Morton Grove is a village in Cook County, Illinois, United States. As of the 2010 census, the population was 23,270, for a growth rate of 3.6% since 2000.
The village is named after former United States Vice President Levi Parsons Morton, who helped finance the Chicago, Milwaukee and St. Paul Railroad (later the Milwaukee Road), which roughly tracked the North Branch of the Chicago River in the area and established a stop at the old Miller's Mill. Miller's Mill Road, now Lincoln Avenue, connected the former riverside sawmill to the township's central settlement (Niles Center, now Skokie). The railroad stop facilitated trade and development; the upstart neighborhood grew enough to incorporate in December 1895.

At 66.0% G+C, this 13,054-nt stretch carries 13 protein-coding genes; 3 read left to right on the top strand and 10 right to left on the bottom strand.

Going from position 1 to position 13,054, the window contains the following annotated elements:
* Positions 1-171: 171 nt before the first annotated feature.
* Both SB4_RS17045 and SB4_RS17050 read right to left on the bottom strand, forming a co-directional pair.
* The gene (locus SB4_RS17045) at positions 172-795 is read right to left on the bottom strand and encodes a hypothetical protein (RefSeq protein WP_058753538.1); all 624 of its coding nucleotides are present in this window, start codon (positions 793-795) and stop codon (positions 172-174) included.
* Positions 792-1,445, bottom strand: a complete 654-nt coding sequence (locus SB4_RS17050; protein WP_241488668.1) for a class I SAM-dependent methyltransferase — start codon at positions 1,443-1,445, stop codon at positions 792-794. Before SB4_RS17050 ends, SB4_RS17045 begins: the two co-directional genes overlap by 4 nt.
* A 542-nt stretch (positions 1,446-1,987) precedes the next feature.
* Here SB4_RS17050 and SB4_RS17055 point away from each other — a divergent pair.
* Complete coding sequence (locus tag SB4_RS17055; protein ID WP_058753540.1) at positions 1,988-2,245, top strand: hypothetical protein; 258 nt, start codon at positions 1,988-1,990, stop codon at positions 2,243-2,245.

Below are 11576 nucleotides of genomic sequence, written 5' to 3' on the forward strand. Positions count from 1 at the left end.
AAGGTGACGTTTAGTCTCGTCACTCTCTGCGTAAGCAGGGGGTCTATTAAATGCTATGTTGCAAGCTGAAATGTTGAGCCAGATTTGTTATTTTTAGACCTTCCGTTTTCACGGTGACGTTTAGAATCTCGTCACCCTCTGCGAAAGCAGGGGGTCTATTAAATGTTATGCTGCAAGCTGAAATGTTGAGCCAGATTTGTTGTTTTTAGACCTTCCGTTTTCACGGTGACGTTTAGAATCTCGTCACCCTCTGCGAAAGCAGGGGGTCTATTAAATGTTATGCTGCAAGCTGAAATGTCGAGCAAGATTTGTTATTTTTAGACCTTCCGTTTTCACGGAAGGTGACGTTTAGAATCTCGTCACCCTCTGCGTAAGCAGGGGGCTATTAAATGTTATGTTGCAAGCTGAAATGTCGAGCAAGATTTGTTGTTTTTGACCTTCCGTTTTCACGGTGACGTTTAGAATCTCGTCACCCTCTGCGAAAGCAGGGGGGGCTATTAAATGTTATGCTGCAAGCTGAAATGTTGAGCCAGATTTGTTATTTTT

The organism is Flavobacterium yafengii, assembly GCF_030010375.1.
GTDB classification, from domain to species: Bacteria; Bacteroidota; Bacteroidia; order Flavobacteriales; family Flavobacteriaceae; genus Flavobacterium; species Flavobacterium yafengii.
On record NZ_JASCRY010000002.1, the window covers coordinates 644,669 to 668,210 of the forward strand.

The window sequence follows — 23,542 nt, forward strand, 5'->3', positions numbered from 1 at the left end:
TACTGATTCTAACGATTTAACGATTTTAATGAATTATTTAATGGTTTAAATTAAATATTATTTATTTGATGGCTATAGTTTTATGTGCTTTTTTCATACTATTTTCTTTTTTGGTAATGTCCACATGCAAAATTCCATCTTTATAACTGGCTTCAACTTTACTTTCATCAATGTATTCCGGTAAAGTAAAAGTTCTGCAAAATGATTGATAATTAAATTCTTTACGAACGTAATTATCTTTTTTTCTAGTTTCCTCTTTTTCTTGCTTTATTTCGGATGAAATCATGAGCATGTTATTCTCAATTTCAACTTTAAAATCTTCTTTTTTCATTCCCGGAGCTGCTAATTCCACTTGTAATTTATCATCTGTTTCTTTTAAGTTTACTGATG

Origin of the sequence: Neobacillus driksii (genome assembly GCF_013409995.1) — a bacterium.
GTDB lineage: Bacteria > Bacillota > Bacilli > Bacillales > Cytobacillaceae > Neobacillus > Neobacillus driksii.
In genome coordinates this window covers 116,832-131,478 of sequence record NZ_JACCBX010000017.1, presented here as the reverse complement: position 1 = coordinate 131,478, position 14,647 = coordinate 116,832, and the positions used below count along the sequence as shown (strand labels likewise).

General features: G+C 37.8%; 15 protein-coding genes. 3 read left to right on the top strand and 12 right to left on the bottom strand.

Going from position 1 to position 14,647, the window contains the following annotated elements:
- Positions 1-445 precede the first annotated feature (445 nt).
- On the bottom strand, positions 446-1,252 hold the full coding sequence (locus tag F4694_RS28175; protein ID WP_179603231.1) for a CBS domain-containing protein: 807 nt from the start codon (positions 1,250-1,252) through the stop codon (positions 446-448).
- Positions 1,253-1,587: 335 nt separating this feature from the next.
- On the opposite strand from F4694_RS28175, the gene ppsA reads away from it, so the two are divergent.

A handful of farmers from England settled in 1830-1832, despite there being no roads from Chicago, only native American trails, as the defeat of the Black Hawk War and the Treaty of Chicago led Native Americans to leave the areas. Farmers from Germany and Luxembourg started arriving by the end of the decade, clearing the land by cutting the walnut, oak, hickory, elm and maple trees. Logs were initially hauled to a sawmill at Dutchman's Point (later Niles, Illinois) at the corner of what would become Milwaukee, Waukegan and Touhy Avenues, and stumps burned for charcoal that could then be hauled to heat homes in expanding Chicago. Immigrant John Miller erected a water-powered sawmill near where the Chicago River met the future Dempster Street shortly after 1841.